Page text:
by Miguel E. Rodriguez

Director: Bennett Miller
Cast: Brad Pitt, Jonah Hill, Philip Seymour Hoffman, Robin Wright, Chris Pratt
My Rating: 9/10
Rotten Tomatometer: 94% Certified Fresh

PLOT: The general manager of the Oakland A’s attempts to assemble a winning team on a lean budget by employing computer-generated analysis to acquire new players.

On paper, Moneyball should not work as a movie. What have you got?  A feel-good sports story about the 2002 Oakland A’s utilizing the science of statistics to assemble the right combination of players to get them into the playoffs.

I mean, really?  Specifics aside, a Cinderella story about an underdog sports team trying to make it to the big game is one of the oldest, most predictable tropes in film.  Shall I count them off? Major League, The Bad News Bears, Bull Durham, The Mighty Ducks, Little Giants, Cool Runnings, Hoosiers…need I go on?

And in Moneyball, we barely even get to see any baseball action itself.  The movie is more concerned with the behind-the-scenes action, beating the trade deadline, shaking up the scouting crew, trying to get the manager to believe in the new system.  We don’t really see any major baseball action until we get close to the finale.

[SPOILER ALERT…unless you’re a HUGE baseball fan, in which case you were already aware of this.]

And let’s talk about that finale, while we’re at it.  The A’s make it to the 2002 ALDS elimination game, and what happens?  They LOSE.  Say what???

So why, oh why, does Moneyball work the way it does?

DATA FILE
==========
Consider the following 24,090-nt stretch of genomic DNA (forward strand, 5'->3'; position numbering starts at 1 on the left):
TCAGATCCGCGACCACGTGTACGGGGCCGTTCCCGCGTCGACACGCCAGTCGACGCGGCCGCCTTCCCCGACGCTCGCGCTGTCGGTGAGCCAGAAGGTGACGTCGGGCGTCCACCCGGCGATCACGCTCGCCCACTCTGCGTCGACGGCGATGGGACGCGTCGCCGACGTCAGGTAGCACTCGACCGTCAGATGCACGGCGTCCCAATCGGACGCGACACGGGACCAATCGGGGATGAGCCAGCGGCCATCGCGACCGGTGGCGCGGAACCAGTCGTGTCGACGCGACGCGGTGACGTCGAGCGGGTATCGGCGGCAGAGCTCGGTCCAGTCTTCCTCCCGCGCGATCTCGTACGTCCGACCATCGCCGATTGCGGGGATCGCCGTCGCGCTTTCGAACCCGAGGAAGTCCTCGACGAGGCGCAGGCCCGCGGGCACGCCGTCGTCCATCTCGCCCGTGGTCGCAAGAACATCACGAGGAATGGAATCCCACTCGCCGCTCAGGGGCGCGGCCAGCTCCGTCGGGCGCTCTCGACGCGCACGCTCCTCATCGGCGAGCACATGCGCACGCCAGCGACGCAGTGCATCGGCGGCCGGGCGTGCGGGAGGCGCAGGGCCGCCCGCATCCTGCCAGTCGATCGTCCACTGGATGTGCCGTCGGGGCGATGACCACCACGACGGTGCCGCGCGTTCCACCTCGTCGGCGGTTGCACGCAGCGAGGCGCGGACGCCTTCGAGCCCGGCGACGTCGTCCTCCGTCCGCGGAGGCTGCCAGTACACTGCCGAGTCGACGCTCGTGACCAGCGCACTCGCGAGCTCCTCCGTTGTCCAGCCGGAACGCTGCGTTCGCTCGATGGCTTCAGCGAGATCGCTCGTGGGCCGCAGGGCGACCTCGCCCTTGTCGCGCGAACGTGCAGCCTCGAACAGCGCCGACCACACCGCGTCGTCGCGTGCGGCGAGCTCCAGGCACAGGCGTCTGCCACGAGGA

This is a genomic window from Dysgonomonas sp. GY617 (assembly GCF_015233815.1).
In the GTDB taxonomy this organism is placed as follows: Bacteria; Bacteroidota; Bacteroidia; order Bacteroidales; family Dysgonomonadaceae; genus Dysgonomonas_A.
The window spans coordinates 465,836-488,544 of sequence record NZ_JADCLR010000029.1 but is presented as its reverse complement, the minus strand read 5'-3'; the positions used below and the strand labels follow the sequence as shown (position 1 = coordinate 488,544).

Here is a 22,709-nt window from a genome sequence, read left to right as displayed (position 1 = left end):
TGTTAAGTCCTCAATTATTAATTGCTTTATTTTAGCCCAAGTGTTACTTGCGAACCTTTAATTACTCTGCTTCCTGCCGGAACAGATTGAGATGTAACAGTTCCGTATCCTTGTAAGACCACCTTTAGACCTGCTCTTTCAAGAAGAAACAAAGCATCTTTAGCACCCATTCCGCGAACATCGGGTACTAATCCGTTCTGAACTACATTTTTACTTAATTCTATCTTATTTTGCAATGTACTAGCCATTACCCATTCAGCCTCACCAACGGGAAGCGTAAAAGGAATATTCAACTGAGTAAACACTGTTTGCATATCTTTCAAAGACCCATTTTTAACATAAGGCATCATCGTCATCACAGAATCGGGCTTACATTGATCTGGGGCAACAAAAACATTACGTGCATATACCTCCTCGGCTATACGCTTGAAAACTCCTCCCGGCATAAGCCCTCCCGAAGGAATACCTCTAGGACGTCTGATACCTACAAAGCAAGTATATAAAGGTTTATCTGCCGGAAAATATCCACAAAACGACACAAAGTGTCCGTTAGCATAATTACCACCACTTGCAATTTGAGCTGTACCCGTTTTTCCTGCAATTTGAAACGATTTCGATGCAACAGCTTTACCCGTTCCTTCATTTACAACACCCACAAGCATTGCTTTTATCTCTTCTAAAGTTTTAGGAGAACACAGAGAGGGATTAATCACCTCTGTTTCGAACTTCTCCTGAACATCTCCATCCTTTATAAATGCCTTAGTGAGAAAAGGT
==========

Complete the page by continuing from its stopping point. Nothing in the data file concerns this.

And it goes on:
…no, really, I’m asking.  Because I’m not 100% sure myself.  Let me just tick off my thoughts as they occur to me here.

  1. There’s the screenplay.  Here’s some good advice: when you want to make a movie about a potentially dry subject, get both Steven Zaillian AND Aaron Sorkin to write your script.  The pace of the movie is stately, even sedate, but the dialogue is crisp, clean, and precise, getting to the point as efficiently as possible without being flashy.  In one memorable scene, someone walks up to the General Manager’s office and says just one word: “Peña,” and then walks away.  The GM takes it in, says, “Okay”, and calmly stands and flips his desk over.  The whole thing is over in 15 seconds.  I can imagine another movie wasting a lot of time with extra words or edits, but not “Moneyball.”  (SPARTAN.  That’s the word I’m thinking of.  The dialogue is spartan.)
  2. There’s the editing.  The dialogue is sleek and uncluttered, but there is a lot of information that has to be conveyed to those audience members who may not know what a box score is, or what a DH is, or why Billy Beane (the GM, played by Brad Pitt) doesn’t CARE whether his new first baseman can even field the ball properly, as long as he gets ON BASE when he’s batting.  Rather than use flashy editing to generate false suspense or excitement, the Oscar-nominated editors use more of that spartan vibe, with occasional jumps to real-world film clips of the actual team or individual players.  This is especially helpful when the film’s middle section details the woeful first half of the season under the new statistics-based system.  Again, not flashy, but effective.  Very hard to pull off, and deservedly recognized.